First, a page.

The pace of housing starts in the Edmonton region outpaced the national market in March, according to Canada Mortgage and Housing Corp.
Photograph by: File photo , edmontonjournal.com
EDMONTON - The pace of housing starts in the Edmonton region outpaced the national market in March, according to Canada Mortgage and Housing Corp.
The national agency reported Tuesday that 1,176 homes were started in the month, up 14 per cent from March 2012.
“The trend in total housing starts moved up in March as a result of strong construction in both the single-detached and multi-family markets,” said David Lan, CMHC senior market analyst for Edmonton.
“Housing starts continue to be supported by employment growth, net migration and low mortgage rates.”
If the March pace was sustained over the year and after seasonal adjustments, CMHC said there were 14,863 starts in the Edmonton region, compared to February’s annualized figure of 13,624
Builders started 426 single-detached units in March, up nine per cent from a year earlier, CMHC said.
The multi-family sector grew by more than 17 per cent going to 750 starts in March from 639 in March 2012.
In Calgary, there were 890 total housing starts in March, down 16.7 per cent from 1,069 in March 2012.
Todd Hirsch, senior economist with ATB Financial, said housing starts dipped in Alberta last month to a seasonally adjusted, annualized rate of 34,900, down from February’s 35,300 — how many homes that would be built in a year if those months’ paces were maintained.
But Hirsch said there was little reason for concern.
“It’s still well above the five-year average of 27,580 annual starts and the figure has been quite stable over the past year,” he said.
And while today’s CMHC housing starts figures provide a good snapshot of current and past activity, Statistics Canada also released its building permits report — an excellent leading indicator of activity expected in the coming months.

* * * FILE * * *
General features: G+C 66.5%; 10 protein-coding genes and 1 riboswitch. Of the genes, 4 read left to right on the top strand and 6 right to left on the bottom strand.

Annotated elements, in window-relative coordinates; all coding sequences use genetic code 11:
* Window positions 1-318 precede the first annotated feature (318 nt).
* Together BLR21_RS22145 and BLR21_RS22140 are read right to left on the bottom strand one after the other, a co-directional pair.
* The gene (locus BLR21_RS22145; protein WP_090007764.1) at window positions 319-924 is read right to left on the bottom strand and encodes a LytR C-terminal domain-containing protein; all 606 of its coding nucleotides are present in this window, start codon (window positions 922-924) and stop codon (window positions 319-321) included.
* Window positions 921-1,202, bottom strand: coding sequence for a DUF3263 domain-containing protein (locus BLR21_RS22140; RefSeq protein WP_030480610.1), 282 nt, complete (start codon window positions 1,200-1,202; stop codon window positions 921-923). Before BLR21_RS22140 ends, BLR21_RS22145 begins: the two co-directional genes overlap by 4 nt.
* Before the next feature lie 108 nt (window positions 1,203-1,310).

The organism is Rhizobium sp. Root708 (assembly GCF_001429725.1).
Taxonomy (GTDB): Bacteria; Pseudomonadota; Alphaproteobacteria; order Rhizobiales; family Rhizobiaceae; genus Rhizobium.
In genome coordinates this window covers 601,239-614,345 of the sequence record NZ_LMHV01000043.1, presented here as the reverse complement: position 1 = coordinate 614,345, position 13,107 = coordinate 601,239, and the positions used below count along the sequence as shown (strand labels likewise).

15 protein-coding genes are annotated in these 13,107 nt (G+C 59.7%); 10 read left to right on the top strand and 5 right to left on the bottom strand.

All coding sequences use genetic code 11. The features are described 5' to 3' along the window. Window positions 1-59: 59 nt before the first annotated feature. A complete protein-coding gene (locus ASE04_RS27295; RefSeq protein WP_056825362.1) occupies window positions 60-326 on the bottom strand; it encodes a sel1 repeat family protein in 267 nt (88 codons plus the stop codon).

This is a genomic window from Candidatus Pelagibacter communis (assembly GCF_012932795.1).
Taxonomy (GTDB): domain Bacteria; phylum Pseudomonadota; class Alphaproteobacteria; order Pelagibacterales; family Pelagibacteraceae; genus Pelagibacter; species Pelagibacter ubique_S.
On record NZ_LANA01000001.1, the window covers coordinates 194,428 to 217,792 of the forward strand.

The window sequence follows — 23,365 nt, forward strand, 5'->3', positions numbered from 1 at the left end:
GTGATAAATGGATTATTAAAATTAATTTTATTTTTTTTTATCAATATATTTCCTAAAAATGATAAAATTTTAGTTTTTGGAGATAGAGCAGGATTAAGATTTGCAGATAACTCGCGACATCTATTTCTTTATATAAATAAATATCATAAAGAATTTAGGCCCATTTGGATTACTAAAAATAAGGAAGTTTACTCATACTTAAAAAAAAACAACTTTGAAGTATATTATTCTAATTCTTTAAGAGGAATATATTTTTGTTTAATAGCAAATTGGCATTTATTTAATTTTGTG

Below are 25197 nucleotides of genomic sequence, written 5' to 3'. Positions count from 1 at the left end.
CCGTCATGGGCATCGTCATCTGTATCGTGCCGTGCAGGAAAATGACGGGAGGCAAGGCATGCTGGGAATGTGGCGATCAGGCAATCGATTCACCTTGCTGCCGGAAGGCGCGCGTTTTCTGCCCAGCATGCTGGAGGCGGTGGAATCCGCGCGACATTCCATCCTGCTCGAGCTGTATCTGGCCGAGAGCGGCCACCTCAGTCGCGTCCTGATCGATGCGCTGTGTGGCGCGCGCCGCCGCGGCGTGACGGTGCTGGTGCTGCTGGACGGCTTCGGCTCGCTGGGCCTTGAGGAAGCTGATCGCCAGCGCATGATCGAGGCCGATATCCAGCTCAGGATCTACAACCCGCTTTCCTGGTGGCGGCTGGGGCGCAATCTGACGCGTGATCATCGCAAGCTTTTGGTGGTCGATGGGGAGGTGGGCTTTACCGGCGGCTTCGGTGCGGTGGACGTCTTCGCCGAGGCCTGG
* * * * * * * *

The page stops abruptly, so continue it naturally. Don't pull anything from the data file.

Alberta’s residential building permits increased in February by 0.4 per cent over January; from 12 months ago, it has risen by 9.8 per cent.
Nationally, there are fresh signs of cooling in the Canadian housing market, but analysts say fears of a major crash have yet to materialize.
Canada Mortgage and Housing Corp. reported Tuesday that the pace of housing starts crept up slightly last month from February, despite a drop in the number of single dwellings begun in some urban markets.
Starts in March totalled 12,273 or 184,028 annualized, just slightly higher than in February but down 13.6 per cent from a year ago.
Simultaneously, Statistics Canada released a report on building permits that showed future building intentions for residential construction fell 7.2 per cent in February to $3.6 billion.
Both numbers were bad news for the Canadian economy as a whole, suggesting the key housing market will be a net drag on growth during the quarter and likely in the near term as starts and sales come off higher levels of previous years.
But analysts added that the recent slow descent from very high altitudes in a sector that some calculate is overpriced by as much as 25 per cent and overbuilt — especially in Vancouver and Toronto — is actually what the doctor ordered and may hold off a punitive collapse.
“The slowdown suggests we are not crashing, people are not panicking, especially condo builders,” said Benjamin Tal, a senior economist with CIBC World Markets.
“All the indicators we are seeing as of today, in the resale market and in the housing start market, suggest this is a market that is slowing softly. We should be in the neighbourhood of 170,000 to 180,000 in housing starts and we should be getting there.”
Regionally, urban starts decreased 15.7 per cent in Ontario on a seasonally adjusted annual rate and were down 13.5 per cent in Quebec.
However, urban starts jumped 27.1 per cent in Atlantic Canada, were 13.8 per cent higher on the Prairies and 13.1 per cent higher in British Columbia.